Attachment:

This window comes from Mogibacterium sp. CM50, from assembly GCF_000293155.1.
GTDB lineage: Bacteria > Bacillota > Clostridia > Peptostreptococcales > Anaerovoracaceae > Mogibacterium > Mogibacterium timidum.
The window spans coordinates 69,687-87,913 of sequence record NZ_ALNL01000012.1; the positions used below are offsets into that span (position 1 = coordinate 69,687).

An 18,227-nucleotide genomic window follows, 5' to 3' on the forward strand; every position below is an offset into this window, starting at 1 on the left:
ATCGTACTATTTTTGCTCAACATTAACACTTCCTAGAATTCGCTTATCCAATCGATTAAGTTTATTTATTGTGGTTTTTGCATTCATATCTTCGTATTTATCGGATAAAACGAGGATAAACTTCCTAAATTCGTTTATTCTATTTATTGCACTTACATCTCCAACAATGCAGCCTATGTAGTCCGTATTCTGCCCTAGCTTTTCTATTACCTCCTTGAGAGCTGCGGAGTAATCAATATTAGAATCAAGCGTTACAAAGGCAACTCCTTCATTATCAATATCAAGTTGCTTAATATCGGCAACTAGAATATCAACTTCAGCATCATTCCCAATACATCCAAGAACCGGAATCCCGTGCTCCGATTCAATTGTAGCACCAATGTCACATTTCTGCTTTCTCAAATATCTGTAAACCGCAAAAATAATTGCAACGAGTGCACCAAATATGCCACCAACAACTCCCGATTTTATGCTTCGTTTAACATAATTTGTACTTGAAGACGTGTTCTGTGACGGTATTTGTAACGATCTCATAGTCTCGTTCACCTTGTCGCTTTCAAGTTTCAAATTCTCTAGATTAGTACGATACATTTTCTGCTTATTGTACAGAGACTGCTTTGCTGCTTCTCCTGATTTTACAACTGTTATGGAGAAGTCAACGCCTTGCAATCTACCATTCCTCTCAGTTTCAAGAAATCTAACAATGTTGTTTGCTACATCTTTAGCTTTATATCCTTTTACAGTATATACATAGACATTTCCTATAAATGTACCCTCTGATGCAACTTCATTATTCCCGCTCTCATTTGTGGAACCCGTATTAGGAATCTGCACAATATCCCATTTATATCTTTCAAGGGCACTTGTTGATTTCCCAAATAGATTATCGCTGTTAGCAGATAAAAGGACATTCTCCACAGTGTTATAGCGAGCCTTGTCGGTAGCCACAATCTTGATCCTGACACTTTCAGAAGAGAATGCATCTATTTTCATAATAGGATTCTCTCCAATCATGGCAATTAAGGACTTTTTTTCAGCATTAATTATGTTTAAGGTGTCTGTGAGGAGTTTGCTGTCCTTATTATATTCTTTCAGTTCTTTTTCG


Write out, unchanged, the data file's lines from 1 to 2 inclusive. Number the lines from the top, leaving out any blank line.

This window comes from Mogibacterium sp. CM50, from assembly GCF_000293155.1.
GTDB lineage: Bacteria > Bacillota > Clostridia > Peptostreptococcales > Anaerovoracaceae > Mogibacterium > Mogibacterium timidum.